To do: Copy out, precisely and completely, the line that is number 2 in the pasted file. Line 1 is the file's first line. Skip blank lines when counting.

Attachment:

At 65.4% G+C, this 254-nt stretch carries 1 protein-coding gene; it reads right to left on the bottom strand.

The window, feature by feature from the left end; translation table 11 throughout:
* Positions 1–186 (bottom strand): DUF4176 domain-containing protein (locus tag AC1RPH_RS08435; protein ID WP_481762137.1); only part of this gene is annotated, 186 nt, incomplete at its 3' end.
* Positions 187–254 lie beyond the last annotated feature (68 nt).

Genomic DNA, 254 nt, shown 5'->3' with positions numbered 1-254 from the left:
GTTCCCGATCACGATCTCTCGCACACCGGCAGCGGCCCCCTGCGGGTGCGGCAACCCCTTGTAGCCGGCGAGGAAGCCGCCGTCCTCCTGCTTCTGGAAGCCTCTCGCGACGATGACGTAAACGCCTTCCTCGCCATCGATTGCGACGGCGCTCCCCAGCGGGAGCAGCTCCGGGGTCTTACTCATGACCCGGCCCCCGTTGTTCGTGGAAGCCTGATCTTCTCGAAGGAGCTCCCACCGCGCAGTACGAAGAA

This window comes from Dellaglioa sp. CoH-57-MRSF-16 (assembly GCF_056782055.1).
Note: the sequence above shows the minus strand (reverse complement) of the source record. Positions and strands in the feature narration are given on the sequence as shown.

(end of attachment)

The window, feature by feature from the left end; translation table 11 throughout: